“I think the convention of afterlife is a fairytale for people afraid of the dark.” Whoa! Stop the Bus. What?
This was the statement that stopped me in my tracks today. The afterlife is a fairytale? For people afraid of the dark? That’s a pretty bold statement. That statement was made by the renowned Professor Stephen Hawking this week at the Cambridge Film Festival.
As much as I respect Professor Hawking in his achievements in science, I also feel a bit sorry for him that he can’t find the faith to believe in something better beyond the laws of physics, beyond this life.
I’ll tell you right now Professor, I’m not afraid of the dark. I have made a conscious decision and I choose to live my life in the light, the light of truth and the light of hope.
Don’t get me wrong; I am all for science and what we can learn about the universe and ourselves. I was a science major in college. Science has taught me how complex the world and the universe really are, how ordered it all is and how one thing can so drastically affect another.
But science only can take me so far. I want to believe that the laws of the universe aren’t just some random theories that fell into place after one big explosion at the beginning of time.
The way I see it, these laws that govern the universe had to have been written and created by someone. Someone who was there at the beginning of time, a creator, someone above everything that we know and everything we will learn in the future. A creator so detailed to create the atom and it’s components and then fashioned every thing, including me, from that simple structure.
It takes faith to believe in something greater than the laws of nature or the laws of physics.
The definition for a fairytale at Dictionary.com is “an interesting but highly implausible story; often told as an excuse.” How more implausible is the theory that life came from some primordial ooze? Does it not take faith to believe that?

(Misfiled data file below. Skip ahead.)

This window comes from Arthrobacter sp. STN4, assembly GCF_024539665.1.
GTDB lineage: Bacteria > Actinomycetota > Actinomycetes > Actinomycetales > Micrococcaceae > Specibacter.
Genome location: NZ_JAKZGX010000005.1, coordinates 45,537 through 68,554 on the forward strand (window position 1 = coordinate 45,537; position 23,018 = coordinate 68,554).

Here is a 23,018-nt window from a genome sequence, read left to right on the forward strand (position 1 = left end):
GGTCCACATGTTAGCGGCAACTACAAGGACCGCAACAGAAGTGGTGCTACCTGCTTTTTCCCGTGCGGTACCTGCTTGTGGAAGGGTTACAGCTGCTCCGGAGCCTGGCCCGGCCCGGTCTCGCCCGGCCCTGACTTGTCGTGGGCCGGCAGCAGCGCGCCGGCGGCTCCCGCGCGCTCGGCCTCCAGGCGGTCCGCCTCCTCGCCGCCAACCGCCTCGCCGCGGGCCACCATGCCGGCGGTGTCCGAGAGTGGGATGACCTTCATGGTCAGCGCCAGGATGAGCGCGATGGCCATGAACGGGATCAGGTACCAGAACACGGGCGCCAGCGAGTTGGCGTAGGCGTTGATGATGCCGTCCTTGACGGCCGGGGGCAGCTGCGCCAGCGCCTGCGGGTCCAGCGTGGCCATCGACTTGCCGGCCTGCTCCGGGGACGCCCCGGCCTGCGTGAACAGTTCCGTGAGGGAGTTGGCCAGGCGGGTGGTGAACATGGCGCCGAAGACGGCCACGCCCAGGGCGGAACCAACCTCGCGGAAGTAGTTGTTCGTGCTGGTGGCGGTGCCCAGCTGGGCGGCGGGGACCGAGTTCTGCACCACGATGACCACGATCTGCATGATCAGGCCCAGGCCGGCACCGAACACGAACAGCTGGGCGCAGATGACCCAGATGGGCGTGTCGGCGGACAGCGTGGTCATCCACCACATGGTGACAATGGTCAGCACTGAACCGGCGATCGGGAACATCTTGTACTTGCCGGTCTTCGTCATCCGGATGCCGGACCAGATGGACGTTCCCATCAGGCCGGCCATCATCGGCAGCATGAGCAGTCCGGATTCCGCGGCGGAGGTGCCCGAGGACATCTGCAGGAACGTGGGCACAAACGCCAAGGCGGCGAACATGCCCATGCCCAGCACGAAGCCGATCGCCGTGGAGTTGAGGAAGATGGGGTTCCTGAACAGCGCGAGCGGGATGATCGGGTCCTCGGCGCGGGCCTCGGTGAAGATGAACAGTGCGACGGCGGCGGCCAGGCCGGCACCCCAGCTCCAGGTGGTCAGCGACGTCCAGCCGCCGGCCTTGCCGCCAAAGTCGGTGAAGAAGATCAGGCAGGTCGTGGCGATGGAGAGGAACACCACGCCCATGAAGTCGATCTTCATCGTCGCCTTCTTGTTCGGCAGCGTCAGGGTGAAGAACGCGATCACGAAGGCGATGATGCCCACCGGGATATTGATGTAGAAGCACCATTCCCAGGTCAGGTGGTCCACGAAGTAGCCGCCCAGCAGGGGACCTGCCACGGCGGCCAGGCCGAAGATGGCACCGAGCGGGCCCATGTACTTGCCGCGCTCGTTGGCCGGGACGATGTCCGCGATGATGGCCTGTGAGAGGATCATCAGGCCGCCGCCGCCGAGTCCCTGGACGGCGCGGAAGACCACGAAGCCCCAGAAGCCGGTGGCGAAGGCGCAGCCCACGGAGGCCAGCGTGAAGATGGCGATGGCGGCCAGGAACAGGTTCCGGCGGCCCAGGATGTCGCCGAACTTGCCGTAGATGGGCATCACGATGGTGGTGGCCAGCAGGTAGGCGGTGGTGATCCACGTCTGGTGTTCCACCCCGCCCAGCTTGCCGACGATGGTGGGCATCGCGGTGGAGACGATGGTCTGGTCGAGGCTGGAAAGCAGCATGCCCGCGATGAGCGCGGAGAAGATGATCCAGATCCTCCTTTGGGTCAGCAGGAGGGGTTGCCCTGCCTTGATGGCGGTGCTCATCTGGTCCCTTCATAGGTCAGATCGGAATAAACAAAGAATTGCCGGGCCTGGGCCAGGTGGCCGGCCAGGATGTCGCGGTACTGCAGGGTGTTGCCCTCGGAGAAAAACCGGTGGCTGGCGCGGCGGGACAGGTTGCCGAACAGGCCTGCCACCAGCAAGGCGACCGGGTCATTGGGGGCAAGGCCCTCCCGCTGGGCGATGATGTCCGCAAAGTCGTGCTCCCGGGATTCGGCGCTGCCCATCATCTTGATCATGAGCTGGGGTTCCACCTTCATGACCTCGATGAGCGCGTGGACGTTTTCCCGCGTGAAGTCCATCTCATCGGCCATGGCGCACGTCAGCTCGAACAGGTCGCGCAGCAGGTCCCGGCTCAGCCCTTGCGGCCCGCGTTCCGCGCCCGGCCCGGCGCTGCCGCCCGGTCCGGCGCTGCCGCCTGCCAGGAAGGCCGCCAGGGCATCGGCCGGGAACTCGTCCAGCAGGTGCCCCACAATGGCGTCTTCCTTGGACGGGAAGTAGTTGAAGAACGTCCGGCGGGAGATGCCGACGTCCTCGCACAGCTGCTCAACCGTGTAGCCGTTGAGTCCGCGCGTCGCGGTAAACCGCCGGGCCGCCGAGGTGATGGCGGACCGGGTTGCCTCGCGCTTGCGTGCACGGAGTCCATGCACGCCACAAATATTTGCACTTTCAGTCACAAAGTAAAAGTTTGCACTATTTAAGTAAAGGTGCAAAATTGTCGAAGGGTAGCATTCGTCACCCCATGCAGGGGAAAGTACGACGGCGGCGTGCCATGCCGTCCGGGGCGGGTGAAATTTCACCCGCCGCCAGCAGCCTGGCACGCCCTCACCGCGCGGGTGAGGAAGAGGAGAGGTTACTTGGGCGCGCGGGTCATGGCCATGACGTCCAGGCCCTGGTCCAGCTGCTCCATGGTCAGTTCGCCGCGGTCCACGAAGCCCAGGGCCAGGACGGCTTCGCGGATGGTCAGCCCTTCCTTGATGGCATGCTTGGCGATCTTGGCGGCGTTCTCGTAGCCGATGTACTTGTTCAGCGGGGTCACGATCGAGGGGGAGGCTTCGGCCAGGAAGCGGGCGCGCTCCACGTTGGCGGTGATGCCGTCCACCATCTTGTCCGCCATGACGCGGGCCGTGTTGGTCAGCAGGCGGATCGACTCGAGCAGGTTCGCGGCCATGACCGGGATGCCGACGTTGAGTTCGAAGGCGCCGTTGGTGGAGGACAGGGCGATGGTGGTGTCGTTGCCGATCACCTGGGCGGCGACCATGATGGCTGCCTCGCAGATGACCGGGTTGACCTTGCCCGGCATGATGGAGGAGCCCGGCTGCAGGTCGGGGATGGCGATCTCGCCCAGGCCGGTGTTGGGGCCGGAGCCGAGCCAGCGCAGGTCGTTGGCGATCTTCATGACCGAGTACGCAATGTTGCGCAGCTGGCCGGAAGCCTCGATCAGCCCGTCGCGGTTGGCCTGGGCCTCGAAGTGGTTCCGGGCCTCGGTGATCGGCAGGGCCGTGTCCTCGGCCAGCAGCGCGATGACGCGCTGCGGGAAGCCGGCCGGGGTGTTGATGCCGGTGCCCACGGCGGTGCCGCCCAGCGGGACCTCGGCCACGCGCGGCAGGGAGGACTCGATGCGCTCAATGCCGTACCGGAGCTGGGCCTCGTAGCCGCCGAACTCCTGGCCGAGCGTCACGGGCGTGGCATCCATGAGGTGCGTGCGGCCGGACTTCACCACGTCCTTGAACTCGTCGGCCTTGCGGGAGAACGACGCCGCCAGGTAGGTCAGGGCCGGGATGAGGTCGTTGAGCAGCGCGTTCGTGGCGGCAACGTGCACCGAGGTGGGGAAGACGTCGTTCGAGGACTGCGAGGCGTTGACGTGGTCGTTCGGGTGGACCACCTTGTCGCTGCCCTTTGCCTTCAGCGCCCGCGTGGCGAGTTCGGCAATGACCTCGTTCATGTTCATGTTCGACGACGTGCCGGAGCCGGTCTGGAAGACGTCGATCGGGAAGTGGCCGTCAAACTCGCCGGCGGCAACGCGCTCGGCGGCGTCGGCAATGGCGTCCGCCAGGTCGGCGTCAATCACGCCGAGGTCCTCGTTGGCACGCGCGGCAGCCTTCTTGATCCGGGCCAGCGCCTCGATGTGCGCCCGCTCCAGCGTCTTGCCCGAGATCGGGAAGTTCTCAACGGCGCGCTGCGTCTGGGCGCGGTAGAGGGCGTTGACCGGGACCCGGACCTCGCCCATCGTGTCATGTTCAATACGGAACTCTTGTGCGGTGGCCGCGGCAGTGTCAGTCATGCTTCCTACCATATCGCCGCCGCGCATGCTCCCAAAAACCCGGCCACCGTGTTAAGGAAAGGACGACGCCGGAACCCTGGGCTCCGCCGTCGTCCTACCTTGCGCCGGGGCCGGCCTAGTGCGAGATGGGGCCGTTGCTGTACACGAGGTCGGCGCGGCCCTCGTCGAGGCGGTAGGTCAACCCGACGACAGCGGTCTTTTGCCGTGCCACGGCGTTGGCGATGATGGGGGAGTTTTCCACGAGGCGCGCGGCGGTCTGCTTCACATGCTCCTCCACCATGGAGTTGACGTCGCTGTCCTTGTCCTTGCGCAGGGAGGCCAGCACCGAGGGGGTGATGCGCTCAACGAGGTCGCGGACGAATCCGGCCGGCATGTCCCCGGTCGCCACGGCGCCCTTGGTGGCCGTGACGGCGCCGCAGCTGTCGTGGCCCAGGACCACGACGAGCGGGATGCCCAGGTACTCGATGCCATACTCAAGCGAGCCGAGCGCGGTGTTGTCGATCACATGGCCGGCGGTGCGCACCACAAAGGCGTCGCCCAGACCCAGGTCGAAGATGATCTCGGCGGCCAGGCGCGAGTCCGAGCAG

As much as Professor Hawking has conviction in the laws he so dearly clings to and seemingly can’t not escape, I have an equal conviction that the creator of those laws sent his son to die and give me that everlasting life that Professor Hawking believes to be a fairytale.
I will be the first to admit that I am no apologetic. This is an argument that is over 2000 years old and one that is impossible to win. Whether you choose life after death or you choose to believe that you cease to exist at your final heart beat, it’s your choice.
In believing in something beyond this life, believing in God, believing in the death and resurrection of his Son, I don’t wager my life as Pascal so theorized. I’m not that brave.
I believe in my inner most being that everlasting life is real and is mine through salvation. Professor Hawking can believe what ever he so desires, but in doing so, he has chosen the other side of the coin. He has condemned himself to live out this life, and the next, separated from God.
Daniel 12:2 “Many of those who sleep in the dust of the ground will awake, these to everlasting life, but the others to disgrace and everlasting contempt.”
You can even email me at TransgirlatCross@aol.com
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